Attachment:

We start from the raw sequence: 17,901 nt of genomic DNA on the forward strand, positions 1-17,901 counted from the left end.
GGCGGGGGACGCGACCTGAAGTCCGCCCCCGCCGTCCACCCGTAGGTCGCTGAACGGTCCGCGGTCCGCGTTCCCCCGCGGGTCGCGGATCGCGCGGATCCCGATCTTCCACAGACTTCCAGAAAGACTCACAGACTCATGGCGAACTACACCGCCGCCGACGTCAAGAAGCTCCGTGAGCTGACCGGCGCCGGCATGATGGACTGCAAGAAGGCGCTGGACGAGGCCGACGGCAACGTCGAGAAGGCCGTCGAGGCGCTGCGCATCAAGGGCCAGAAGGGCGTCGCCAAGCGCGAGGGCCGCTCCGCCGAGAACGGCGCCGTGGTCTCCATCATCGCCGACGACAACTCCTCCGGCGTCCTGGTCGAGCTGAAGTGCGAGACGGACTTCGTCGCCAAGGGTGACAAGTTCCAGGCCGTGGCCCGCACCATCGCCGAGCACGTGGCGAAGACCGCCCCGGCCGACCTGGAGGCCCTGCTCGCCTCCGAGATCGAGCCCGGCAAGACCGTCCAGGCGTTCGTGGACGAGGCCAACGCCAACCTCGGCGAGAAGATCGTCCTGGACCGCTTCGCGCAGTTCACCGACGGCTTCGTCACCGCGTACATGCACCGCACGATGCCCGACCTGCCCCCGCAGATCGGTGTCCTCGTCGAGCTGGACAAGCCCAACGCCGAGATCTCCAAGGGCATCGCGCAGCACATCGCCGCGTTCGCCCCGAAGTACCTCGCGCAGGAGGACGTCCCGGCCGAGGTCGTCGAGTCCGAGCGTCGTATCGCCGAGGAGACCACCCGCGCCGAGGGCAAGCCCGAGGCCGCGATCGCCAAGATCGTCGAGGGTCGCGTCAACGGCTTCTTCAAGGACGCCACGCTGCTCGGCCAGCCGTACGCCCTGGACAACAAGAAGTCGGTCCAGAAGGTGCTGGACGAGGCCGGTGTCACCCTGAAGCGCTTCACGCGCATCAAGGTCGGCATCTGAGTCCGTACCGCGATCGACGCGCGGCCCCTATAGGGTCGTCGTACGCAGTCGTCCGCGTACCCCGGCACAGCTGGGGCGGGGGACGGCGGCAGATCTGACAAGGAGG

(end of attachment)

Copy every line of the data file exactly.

We start from the raw sequence: 17,901 nt of genomic DNA on the forward strand, positions 1-17,901 counted from the left end.
GGCGGGGGACGCGACCTGAAGTCCGCCCCCGCCGTCCACCCGTAGGTCGCTGAACGGTCCGCGGTCCGCGTTCCCCCGCGGGTCGCGGATCGCGCGGATCCCGATCTTCCACAGACTTCCAGAAAGACTCACAGACTCATGGCGAACTACACCGCCGCCGACGTCAAGAAGCTCCGTGAGCTGACCGGCGCCGGCATGATGGACTGCAAGAAGGCGCTGGACGAGGCCGACGGCAACGTCGAGAAGGCCGTCGAGGCGCTGCGCATCAAGGGCCAGAAGGGCGTCGCCAAGCGCGAGGGCCGCTCCGCCGAGAACGGCGCCGTGGTCTCCATCATCGCCGACGACAACTCCTCCGGCGTCCTGGTCGAGCTGAAGTGCGAGACGGACTTCGTCGCCAAGGGTGACAAGTTCCAGGCCGTGGCCCGCACCATCGCCGAGCACGTGGCGAAGACCGCCCCGGCCGACCTGGAGGCCCTGCTCGCCTCCGAGATCGAGCCCGGCAAGACCGTCCAGGCGTTCGTGGACGAGGCCAACGCCAACCTCGGCGAGAAGATCGTCCTGGACCGCTTCGCGCAGTTCACCGACGGCTTCGTCACCGCGTACATGCACCGCACGATGCCCGACCTGCCCCCGCAGATCGGTGTCCTCGTCGAGCTGGACAAGCCCAACGCCGAGATCTCCAAGGGCATCGCGCAGCACATCGCCGCGTTCGCCCCGAAGTACCTCGCGCAGGAGGACGTCCCGGCCGAGGTCGTCGAGTCCGAGCGTCGTATCGCCGAGGAGACCACCCGCGCCGAGGGCAAGCCCGAGGCCGCGATCGCCAAGATCGTCGAGGGTCGCGTCAACGGCTTCTTCAAGGACGCCACGCTGCTCGGCCAGCCGTACGCCCTGGACAACAAGAAGTCGGTCCAGAAGGTGCTGGACGAGGCCGGTGTCACCCTGAAGCGCTTCACGCGCATCAAGGTCGGCATCTGAGTCCGTACCGCGATCGACGCGCGGCCCCTATAGGGTCGTCGTACGCAGTCGTCCGCGTACCCCGGCACAGCTGGGGCGGGGGACGGCGGCAGATCTGACAAGGAGG